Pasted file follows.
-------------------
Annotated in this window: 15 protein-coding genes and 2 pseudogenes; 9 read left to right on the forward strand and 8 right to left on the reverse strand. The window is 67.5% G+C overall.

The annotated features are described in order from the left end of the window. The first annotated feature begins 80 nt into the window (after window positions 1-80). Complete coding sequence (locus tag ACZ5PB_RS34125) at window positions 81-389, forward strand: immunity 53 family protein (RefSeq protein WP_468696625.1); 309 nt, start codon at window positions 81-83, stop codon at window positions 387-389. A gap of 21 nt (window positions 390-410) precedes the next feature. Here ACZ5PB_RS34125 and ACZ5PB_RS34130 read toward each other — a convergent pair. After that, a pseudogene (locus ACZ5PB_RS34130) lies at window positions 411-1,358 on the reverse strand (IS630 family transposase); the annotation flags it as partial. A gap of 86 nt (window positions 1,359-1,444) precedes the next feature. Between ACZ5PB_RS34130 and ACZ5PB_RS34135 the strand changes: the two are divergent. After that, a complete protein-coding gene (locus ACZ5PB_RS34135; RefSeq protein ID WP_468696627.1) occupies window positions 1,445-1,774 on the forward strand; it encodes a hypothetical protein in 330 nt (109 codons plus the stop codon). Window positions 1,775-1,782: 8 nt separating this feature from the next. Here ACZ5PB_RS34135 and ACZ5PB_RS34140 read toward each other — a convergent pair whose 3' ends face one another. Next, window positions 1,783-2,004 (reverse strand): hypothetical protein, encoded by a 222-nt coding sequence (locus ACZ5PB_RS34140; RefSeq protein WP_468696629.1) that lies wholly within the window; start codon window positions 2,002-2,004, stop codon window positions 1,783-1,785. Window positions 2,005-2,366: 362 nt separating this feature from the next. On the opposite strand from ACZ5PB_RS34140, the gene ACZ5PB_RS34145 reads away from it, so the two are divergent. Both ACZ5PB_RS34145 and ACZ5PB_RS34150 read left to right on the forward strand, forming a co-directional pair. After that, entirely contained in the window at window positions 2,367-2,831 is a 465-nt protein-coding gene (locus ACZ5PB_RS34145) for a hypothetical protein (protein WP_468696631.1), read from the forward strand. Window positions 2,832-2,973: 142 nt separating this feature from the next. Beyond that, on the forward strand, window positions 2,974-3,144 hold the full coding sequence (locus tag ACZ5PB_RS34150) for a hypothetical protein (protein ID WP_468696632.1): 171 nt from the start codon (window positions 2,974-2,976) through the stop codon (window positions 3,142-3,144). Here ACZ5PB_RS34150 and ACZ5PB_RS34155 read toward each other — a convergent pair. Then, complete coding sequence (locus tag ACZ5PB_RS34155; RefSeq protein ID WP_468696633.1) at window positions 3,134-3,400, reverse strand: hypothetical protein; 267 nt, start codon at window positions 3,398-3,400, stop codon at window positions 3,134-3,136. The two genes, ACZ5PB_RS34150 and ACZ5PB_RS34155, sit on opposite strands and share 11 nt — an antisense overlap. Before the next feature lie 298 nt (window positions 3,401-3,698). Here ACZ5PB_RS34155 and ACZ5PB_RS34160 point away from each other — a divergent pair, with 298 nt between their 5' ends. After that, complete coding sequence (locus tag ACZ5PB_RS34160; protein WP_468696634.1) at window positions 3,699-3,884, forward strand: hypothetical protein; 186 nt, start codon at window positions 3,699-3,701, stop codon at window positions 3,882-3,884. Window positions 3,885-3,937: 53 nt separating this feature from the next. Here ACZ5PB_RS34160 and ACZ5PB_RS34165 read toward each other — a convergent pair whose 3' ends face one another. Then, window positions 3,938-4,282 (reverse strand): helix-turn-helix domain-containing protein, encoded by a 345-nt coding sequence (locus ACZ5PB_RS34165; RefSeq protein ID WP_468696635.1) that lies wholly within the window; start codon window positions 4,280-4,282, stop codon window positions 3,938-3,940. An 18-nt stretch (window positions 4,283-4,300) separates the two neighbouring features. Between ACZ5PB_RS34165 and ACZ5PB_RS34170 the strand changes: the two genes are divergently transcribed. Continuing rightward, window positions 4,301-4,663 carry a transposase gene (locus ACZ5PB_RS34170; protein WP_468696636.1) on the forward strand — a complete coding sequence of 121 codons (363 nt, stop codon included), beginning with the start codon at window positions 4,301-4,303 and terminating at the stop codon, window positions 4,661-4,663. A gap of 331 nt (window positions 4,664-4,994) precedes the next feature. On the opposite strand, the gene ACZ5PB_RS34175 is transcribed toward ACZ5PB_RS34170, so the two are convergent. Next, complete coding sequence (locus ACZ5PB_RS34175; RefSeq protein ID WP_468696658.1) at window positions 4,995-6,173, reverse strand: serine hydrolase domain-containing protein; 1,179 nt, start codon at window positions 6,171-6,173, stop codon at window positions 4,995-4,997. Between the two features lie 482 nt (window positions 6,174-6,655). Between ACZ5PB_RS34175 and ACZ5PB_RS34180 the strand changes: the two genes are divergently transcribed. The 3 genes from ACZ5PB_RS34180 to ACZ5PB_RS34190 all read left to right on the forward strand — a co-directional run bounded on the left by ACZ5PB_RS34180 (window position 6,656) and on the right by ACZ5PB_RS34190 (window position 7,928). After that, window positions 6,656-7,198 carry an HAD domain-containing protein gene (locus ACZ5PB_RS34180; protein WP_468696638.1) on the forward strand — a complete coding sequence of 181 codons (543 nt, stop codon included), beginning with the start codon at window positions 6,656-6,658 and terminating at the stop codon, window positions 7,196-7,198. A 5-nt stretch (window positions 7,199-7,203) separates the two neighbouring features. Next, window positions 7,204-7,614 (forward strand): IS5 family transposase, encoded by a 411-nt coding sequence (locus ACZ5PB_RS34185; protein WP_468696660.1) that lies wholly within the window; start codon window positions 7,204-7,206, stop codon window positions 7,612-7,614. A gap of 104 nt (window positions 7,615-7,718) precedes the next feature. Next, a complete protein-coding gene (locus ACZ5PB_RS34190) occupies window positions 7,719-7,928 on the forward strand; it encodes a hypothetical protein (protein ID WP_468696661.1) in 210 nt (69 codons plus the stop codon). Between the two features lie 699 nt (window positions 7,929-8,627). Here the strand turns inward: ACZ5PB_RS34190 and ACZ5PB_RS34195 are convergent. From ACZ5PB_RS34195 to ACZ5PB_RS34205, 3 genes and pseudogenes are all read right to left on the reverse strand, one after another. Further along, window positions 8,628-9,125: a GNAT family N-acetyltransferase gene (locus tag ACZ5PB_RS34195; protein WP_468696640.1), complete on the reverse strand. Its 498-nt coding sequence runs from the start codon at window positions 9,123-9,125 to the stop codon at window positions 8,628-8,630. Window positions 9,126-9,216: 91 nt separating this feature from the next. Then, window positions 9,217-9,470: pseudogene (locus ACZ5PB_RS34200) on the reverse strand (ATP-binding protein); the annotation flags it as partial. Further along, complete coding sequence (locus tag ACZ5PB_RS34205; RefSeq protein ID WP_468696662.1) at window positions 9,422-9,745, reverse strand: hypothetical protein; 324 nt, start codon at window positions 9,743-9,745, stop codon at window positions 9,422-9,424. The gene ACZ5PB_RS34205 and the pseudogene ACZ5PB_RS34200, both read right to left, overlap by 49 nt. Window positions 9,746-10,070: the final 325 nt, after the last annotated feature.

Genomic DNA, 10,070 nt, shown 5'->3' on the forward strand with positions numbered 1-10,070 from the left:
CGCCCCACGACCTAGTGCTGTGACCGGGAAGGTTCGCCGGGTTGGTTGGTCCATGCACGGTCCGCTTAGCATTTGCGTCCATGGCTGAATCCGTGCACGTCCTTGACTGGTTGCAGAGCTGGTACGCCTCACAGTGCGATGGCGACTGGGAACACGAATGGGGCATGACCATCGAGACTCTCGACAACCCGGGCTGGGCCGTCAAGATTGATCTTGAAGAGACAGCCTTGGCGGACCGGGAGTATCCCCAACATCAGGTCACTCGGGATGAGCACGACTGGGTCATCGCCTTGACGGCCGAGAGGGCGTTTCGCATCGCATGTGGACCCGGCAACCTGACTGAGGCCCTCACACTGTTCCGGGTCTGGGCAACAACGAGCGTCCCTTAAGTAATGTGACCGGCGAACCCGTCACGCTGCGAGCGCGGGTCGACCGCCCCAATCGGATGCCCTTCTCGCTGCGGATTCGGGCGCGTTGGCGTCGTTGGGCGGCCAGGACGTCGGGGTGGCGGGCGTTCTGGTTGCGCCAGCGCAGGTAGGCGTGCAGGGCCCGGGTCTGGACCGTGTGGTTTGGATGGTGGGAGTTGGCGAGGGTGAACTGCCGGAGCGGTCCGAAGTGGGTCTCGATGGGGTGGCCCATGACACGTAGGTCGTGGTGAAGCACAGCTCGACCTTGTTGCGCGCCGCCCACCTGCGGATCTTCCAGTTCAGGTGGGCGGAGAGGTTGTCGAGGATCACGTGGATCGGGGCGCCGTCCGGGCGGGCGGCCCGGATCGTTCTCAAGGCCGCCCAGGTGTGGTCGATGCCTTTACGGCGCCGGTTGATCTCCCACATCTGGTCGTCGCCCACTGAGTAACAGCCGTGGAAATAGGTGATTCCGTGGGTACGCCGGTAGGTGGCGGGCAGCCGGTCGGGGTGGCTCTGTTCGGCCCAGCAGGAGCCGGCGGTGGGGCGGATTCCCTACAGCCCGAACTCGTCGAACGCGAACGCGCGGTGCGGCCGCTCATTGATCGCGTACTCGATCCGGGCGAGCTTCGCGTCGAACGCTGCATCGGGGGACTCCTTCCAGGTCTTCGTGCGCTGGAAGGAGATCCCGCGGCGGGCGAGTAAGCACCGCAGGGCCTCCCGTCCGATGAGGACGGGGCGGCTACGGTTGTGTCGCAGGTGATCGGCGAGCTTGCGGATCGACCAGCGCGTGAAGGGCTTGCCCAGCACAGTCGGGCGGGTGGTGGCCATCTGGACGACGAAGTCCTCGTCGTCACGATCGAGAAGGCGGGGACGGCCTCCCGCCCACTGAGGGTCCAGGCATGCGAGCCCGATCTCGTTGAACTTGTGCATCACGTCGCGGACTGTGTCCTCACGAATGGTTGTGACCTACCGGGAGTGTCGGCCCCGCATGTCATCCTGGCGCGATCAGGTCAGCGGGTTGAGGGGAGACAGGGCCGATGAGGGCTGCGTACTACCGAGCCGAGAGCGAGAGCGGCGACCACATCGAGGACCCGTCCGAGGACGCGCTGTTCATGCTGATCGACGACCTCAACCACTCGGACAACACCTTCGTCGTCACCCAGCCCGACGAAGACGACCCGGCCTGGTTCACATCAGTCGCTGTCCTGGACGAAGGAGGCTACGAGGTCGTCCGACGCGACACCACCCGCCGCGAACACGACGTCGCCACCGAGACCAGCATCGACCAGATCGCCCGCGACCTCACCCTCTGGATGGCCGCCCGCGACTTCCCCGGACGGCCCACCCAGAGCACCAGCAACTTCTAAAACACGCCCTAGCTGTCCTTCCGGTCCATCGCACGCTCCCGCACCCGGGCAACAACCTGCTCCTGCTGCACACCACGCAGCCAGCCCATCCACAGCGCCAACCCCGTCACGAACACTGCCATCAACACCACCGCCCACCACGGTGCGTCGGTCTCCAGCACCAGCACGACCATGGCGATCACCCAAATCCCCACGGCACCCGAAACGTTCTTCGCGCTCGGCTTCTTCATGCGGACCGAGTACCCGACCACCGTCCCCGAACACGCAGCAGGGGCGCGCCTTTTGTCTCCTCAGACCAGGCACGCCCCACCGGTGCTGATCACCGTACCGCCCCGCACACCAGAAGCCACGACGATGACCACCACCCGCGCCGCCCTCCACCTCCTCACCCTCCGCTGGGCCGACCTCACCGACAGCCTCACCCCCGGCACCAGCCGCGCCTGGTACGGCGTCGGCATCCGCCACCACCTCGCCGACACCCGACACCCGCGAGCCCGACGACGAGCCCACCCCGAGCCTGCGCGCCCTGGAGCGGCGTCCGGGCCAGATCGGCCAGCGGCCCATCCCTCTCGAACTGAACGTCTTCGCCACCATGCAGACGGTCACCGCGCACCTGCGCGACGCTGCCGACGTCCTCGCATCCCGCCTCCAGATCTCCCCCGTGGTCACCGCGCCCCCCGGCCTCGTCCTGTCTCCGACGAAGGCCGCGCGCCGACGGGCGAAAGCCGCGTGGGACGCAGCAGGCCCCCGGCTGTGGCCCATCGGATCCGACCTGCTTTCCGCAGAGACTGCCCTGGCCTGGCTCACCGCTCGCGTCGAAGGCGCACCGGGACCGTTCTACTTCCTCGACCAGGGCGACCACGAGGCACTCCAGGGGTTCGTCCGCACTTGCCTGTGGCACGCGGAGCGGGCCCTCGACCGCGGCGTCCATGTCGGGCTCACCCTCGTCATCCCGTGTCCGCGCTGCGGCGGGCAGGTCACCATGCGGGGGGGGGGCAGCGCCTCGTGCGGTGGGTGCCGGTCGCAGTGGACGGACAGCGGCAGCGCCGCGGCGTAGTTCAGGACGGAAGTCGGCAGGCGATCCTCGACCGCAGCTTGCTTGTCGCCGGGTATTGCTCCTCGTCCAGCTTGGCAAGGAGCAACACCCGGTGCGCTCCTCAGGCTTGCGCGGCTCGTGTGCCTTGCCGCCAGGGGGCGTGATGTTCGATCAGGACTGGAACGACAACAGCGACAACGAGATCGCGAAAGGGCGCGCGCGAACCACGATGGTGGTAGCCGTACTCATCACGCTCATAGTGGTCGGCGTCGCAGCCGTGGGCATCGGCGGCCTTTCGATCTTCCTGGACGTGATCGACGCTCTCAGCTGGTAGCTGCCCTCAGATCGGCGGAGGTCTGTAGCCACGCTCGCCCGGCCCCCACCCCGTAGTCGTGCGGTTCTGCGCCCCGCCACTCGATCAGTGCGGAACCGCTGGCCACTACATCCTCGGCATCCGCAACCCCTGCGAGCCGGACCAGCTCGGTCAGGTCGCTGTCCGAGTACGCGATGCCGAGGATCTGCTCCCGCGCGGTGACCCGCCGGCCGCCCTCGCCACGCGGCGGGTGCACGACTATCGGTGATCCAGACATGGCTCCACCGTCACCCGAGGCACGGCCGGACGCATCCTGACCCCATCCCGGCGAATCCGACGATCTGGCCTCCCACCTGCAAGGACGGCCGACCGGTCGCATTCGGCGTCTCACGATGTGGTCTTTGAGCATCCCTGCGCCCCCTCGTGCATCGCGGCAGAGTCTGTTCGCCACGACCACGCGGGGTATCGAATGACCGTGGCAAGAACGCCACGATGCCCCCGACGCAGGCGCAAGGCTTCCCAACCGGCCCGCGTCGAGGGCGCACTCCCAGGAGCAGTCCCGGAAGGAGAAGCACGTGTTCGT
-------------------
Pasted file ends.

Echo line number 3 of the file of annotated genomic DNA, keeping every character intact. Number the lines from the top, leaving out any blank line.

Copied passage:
Genomic DNA, 10,070 nt, shown 5'->3' on the forward strand with positions numbered 1-10,070 from the left: